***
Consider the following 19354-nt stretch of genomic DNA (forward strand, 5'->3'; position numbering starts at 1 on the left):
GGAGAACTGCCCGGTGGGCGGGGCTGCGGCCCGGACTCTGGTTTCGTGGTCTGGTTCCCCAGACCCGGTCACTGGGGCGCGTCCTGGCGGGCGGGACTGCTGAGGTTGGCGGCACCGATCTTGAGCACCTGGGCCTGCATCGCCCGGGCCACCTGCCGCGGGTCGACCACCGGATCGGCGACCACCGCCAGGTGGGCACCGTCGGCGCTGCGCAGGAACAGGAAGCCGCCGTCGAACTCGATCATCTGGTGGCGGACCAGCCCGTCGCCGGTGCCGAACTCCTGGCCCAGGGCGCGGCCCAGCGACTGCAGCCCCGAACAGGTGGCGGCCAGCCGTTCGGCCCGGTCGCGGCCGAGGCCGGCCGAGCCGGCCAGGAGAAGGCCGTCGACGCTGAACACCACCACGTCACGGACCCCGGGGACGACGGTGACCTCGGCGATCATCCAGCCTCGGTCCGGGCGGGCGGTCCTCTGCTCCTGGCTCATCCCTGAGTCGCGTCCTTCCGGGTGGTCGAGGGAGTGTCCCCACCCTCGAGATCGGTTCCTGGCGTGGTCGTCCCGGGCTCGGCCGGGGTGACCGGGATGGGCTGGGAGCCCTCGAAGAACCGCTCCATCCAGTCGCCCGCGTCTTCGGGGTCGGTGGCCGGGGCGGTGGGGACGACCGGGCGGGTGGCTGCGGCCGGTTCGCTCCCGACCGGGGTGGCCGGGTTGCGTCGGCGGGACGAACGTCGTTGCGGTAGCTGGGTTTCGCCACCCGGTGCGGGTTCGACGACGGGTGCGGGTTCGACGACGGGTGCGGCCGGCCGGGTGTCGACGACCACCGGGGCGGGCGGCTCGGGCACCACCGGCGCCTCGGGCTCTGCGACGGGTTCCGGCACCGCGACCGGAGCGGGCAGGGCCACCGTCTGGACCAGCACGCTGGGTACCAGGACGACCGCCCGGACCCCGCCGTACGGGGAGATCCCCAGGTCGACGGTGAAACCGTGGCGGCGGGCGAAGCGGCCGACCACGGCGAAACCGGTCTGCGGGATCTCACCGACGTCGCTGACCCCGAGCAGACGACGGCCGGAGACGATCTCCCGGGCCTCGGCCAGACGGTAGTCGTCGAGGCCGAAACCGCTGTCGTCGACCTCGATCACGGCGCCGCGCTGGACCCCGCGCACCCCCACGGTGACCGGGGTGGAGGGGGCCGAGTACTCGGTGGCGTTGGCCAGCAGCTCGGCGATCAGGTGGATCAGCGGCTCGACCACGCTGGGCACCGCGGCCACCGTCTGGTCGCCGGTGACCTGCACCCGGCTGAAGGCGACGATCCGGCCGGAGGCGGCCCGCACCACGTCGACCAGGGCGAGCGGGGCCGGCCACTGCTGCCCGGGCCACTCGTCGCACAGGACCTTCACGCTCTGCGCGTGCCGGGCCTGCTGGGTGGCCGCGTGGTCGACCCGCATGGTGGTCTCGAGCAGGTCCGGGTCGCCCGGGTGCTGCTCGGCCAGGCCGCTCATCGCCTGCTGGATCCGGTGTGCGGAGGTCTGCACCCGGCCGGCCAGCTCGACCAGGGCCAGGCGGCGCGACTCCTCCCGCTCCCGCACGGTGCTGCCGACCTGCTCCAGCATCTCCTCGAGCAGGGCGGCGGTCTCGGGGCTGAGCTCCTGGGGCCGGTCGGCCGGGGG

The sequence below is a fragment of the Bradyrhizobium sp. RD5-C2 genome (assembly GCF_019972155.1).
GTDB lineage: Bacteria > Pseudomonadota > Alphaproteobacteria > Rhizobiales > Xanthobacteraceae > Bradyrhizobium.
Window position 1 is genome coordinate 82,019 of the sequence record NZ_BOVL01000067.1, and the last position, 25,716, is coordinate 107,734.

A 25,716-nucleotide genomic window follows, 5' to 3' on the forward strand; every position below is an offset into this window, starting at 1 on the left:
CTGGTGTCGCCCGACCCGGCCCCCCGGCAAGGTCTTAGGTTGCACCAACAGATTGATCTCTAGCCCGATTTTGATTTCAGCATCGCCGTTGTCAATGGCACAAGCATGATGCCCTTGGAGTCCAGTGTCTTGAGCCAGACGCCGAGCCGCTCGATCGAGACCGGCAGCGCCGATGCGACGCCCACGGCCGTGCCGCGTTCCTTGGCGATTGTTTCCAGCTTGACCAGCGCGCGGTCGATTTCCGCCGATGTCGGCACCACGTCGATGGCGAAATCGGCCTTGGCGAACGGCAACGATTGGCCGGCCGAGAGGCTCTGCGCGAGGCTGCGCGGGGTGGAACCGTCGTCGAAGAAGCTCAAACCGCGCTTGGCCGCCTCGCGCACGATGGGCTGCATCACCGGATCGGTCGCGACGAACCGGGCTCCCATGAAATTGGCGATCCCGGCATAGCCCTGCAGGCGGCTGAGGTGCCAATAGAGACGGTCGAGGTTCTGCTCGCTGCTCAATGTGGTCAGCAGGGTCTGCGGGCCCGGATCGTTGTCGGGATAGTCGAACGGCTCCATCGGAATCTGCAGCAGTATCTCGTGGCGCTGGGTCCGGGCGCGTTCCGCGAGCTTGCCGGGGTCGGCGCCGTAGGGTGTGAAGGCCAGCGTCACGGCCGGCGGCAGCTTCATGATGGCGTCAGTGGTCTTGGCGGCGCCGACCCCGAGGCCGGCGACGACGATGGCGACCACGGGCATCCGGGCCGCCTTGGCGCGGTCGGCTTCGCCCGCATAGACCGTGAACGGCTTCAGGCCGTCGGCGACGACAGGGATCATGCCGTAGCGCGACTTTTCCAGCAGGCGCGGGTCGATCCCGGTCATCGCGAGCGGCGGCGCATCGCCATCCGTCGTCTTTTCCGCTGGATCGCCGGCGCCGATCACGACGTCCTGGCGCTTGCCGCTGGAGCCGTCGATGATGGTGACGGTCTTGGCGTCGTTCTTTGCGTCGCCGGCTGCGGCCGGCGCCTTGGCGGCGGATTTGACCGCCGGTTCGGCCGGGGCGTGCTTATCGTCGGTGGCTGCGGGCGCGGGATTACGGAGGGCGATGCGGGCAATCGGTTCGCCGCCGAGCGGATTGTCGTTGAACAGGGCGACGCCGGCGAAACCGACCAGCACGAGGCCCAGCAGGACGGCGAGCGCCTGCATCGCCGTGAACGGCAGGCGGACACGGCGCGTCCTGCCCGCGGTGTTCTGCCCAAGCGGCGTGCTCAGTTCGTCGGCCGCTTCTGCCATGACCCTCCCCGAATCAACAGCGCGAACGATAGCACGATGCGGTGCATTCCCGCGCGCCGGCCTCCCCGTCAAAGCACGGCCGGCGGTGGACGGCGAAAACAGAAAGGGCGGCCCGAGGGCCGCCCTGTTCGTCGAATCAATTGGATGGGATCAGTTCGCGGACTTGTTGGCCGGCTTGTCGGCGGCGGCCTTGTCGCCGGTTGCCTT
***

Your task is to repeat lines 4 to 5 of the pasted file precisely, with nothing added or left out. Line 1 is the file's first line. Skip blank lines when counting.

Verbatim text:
GTDB lineage: Bacteria > Pseudomonadota > Alphaproteobacteria > Rhizobiales > Xanthobacteraceae > Bradyrhizobium.
Window position 1 is genome coordinate 82,019 of the sequence record NZ_BOVL01000067.1, and the last position, 25,716, is coordinate 107,734.